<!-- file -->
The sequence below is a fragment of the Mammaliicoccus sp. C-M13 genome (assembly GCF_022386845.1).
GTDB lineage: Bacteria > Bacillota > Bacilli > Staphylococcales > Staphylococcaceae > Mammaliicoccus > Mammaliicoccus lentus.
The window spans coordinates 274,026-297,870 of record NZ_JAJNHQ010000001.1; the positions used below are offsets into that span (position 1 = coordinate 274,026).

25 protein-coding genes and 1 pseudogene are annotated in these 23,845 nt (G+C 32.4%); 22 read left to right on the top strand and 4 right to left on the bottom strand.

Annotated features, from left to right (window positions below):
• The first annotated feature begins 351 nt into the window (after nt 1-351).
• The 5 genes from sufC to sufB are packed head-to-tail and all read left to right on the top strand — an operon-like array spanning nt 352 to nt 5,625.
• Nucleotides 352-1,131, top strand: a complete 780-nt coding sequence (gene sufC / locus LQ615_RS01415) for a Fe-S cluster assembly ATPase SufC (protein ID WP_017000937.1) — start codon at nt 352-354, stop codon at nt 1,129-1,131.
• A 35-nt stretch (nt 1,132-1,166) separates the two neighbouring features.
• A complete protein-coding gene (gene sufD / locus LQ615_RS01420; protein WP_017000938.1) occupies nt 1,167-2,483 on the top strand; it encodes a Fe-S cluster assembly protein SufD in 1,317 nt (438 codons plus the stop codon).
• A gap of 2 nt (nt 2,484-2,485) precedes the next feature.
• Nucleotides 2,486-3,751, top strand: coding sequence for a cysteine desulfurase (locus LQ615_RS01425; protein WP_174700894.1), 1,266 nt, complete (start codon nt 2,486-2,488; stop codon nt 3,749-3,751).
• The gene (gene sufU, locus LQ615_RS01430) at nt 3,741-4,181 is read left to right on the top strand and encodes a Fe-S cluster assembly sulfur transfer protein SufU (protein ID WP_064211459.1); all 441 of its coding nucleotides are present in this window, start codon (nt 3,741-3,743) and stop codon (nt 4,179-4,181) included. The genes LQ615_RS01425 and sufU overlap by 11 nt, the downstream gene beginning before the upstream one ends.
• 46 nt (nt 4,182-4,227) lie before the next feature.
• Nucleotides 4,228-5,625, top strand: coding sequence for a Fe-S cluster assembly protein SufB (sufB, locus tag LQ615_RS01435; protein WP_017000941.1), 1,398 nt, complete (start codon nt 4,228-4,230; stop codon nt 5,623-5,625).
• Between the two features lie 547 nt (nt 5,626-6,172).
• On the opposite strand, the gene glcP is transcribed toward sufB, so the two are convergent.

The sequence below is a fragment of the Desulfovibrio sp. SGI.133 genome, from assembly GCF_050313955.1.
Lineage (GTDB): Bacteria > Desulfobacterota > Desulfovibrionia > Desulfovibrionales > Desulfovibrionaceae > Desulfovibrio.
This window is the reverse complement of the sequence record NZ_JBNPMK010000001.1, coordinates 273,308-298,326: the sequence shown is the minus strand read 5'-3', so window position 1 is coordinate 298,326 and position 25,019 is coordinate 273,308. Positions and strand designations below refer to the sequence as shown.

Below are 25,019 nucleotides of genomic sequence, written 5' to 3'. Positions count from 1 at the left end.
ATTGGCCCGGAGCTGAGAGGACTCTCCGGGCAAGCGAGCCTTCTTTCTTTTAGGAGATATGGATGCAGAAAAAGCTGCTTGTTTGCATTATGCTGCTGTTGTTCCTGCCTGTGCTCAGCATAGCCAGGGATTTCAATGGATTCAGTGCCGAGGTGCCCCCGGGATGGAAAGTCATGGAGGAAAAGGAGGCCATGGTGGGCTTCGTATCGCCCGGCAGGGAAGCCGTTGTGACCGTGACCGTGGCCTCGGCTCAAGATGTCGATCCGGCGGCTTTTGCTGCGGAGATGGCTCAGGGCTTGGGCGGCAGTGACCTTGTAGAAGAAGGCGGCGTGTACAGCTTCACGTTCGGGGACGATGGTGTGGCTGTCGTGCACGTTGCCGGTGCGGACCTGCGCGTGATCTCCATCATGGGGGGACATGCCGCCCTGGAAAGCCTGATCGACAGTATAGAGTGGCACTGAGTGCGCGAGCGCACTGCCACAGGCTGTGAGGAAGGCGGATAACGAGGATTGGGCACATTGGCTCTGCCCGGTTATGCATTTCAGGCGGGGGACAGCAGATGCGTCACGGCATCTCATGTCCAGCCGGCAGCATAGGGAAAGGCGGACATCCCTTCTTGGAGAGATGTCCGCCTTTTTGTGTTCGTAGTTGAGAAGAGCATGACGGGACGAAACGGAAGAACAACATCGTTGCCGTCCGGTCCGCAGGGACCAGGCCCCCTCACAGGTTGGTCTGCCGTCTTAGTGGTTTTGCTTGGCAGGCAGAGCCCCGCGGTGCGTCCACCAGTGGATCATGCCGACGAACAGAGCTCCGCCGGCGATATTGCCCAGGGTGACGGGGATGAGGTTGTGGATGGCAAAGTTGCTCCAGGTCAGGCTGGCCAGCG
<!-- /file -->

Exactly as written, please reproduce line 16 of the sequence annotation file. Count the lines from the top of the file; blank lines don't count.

• Between the two features lie 547 nt (nt 5,626-6,172).